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This month’s family story takes a closer look at early feminism in the Jay family.  John Jay once wrote to his daughter Sarah Louisa, “I am not anxious that you should be what is called a ‘learned Lady’ but it would mortify me to have any of my children classed with the ignorant and illiterate.”  For John educating women was associated with social status and marriage eligibility, not the belief that a woman deserved the same level of schooling as men.  However, this was not the belief held every member of the Jay family.

Anne Erwin was the common-law wife of Sir James Jay, brother of John.  A staunch follower of the philosophies of Mary Wollstonecraft, Anne believed that women, regardless of their social station, deserved the same rights as men.

Mary Wollstonecraft was an 18th century British author who wrote one of the earliest works of feminist philosophy.  In A Vindication of the Rights of Woman written in 1792, she argues that women are human beings deserving of the same fundamental rights as men, and that treating them as mere ornaments or property for men undercuts the moral foundation of society.  She states, “my main argument is built on this simple principle, that if [woman] be not prepared by education to become the companion of man, she will stop the progress of knowledge and virtue; for truth must be common to all.”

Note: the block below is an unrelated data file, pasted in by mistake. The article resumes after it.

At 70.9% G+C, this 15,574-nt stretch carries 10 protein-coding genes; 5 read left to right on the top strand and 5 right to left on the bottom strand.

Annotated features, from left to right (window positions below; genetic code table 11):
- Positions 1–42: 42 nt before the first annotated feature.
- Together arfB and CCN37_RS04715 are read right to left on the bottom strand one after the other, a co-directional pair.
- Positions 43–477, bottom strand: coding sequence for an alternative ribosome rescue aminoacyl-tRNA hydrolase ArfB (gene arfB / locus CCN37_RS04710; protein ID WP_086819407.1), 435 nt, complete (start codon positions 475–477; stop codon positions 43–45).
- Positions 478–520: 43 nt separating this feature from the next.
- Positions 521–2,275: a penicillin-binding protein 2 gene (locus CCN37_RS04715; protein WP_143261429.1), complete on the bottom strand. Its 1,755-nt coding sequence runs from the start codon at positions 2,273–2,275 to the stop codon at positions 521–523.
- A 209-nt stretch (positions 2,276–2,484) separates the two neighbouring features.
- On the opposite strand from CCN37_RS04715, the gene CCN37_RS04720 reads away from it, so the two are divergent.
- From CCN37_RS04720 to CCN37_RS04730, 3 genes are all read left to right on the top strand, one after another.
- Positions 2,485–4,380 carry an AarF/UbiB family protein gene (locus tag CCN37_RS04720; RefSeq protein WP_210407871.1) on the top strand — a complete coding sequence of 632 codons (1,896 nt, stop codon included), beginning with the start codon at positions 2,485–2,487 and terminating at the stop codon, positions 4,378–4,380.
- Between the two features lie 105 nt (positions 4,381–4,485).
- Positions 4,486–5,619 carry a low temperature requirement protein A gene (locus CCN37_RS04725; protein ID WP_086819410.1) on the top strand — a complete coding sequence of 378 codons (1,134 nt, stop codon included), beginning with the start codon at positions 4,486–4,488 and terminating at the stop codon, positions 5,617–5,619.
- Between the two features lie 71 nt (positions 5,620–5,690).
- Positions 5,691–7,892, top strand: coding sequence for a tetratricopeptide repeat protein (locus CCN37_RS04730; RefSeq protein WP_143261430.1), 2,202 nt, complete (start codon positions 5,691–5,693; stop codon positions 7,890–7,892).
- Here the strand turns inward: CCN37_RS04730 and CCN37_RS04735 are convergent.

While not much is known about Anne Erwin as a person, family documents refer to her a woman of “noble character” whom James had intended to marry, but who continued to refuse his proposal. Anne objected to the words, “honor and obey” that were traditionally found in a woman’s wedding vows. When Anne was urged to marry James, it is said she replied, “If I did so, it would give the lie to my whole life.”

Anne and James had two children, a son Peter and a daughter named Mary. In 1807 Mary Jay married John Okill. The couple had three children, two daughters and a son.  The Okills resided with James Jay in various locations in lower Manhattan until his death in 1815.  John Okill is listed in the city directory until 1823 when he disappears from all city records.  That same year Mary is listed as the proprietor of a “boarding school,” located at 43 Barclay Street.  Although no record of the divorce exists, based on this information one can surmise that Mary and John separated sometime around 1823.

While there is no historical record that definitively states why the Okills divorced, it appears James Jay was a driving force behind it.  When James’ will was probated in 1815, it stipulated that his daughter’s inheritance, which included nearly 1,000 acres of land in New Jersey, be put in trust “free of any control of her present husband, John OKill.” It appears the funds that Mary was able to access because of her divorce from John allowed her to establish one of the most sought-after female academies in New York City. It is unknown if her clientele were aware of her marriage and subsequent divorce.  If so, it did not seem to have any significant impact on her success.

The single-gender “academy,” copied from the British finishing school, was extremely popular among the wealthy of New York City in the early to mid-19th century. Such schools, which occupied rented houses run by a head teacher, typically offered opportunities for both day and boarding school students. The staff who lived at the establishment included teachers, cooks, and domestic servants.